For our other wines, we purchased grapes and fermented ourselves, as Really Good Boxed Wine is a licensed wine producer in California (CA 02 license). We have a winemaker on retainer, Tami Collins, who both makes wines from the grapes we purchase and works with any wine we’re sourcing from other producers. All wines are either made or finished at Healdsburg Custom Crush. 

We have a tasting team that consists of Collins, Amy Troutmiller (Sommelier and owner of Common Fuel Consulting), newly added Andy Myers (Master Sommelier), and myself. Collectively, we are constantly sampling wines, as well as working directly with our partner winemakers and producers to finish the wines we’re sourcing.

Here’s the breakdown of the wines we have released or announced so far:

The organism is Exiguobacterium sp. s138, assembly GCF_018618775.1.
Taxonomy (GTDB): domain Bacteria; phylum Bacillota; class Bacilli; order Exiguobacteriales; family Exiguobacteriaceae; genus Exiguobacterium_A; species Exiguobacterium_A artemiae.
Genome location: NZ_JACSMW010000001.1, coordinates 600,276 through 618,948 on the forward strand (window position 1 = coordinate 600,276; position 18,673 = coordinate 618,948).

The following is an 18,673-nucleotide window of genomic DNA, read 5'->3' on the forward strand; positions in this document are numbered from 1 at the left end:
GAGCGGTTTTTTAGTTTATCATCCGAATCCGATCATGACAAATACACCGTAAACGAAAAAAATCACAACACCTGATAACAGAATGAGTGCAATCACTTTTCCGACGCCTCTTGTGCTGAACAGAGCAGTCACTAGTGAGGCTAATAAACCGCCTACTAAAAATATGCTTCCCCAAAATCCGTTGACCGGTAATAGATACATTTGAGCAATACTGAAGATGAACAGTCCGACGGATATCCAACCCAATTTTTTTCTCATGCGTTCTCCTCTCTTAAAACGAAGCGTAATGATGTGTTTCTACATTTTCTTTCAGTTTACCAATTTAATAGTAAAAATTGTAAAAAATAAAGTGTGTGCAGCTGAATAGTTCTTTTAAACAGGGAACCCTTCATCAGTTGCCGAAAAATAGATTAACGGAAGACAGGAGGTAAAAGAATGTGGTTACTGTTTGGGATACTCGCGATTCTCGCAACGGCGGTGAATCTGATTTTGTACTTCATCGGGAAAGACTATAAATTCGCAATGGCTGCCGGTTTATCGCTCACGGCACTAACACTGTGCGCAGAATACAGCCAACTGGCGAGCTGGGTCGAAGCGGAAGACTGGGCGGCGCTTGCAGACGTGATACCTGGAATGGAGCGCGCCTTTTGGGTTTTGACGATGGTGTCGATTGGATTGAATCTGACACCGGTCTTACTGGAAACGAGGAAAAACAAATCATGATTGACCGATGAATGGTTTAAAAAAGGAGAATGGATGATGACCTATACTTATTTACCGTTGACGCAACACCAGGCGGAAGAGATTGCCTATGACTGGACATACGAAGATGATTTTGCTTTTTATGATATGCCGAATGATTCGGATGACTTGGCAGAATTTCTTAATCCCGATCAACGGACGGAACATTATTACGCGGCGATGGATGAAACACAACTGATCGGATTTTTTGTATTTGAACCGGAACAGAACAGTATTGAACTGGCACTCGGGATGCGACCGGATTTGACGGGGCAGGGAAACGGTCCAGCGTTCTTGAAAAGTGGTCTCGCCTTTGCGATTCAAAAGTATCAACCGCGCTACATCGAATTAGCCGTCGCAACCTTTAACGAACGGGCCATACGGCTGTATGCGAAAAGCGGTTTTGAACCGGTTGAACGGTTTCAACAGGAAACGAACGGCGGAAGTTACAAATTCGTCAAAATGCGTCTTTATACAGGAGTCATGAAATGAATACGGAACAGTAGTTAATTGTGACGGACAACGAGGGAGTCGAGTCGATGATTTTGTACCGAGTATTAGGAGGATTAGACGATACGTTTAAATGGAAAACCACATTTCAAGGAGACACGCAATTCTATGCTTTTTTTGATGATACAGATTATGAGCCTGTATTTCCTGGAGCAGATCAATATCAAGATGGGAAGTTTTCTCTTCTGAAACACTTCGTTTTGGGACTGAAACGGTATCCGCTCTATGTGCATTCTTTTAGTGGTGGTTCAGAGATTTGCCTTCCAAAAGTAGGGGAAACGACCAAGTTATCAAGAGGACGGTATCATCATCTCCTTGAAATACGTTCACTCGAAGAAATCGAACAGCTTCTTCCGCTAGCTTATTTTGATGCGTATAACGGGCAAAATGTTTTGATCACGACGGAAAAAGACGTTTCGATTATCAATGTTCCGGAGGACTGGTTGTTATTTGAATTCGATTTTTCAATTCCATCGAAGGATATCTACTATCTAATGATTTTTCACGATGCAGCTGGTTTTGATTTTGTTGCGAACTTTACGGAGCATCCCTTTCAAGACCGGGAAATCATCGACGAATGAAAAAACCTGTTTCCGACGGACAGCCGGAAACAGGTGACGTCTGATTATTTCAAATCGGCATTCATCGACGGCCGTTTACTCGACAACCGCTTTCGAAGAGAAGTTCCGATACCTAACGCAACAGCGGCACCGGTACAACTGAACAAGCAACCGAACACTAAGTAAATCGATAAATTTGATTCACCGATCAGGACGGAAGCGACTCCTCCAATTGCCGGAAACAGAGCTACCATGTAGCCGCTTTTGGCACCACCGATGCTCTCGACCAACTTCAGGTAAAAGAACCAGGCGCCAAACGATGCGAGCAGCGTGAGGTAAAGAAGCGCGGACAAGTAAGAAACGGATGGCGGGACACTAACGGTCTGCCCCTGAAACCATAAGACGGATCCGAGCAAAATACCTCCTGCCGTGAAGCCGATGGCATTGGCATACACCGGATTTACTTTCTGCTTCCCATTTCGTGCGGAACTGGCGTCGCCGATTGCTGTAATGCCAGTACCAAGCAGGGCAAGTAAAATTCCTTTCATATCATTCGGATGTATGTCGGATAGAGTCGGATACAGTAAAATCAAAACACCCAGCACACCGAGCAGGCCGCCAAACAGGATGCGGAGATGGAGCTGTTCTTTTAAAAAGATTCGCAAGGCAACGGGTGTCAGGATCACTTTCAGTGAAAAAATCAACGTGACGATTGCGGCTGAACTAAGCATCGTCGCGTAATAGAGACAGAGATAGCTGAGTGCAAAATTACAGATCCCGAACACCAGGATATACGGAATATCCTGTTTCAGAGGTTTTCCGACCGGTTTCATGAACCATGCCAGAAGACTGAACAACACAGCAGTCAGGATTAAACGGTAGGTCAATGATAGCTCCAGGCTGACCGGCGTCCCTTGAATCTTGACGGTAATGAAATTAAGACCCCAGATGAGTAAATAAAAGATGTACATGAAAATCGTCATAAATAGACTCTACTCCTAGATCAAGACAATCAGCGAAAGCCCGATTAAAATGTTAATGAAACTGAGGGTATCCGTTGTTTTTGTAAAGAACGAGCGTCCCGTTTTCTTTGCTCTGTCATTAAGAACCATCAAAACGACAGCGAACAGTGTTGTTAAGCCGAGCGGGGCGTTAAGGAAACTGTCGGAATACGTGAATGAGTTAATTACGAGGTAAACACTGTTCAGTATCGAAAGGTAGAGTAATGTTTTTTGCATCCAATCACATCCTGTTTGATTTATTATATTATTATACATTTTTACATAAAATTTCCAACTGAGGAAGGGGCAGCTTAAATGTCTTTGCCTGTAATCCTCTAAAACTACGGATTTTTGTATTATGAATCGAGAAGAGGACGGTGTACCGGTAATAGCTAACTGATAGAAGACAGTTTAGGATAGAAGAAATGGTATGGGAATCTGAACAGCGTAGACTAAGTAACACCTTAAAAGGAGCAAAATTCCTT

• 2020 Pinot Noir came from Ketcham Vineyard in the Russian River Valley, made by winemaker Tami Collins. — limited release was August 2021 and November 2021
  • 2019 Cabernet Sauvignon is sourced from a producer who has asked to remain anonymous, but the grapes were grown in the Truesdale Vineyard in Paso Robles. — national release in February 2022
  • 2021 Pinot Noir Rosé comes from grapes purchased during the 2021 harvest from Ketcham Vineyard in the Russian River Valley, made by Collins under the Really Good Boxed Wine brand — releasing March 2022
  • 2021 Sauvignon Blanc comes from grapes purchased during the 2021 harvest from two vineyards in the Dry Creek Valley and Alexander Valley (Sonoma designated), made by winemaker Tami Collins under the Really Good Boxed Wine brand — releasing March/April 2022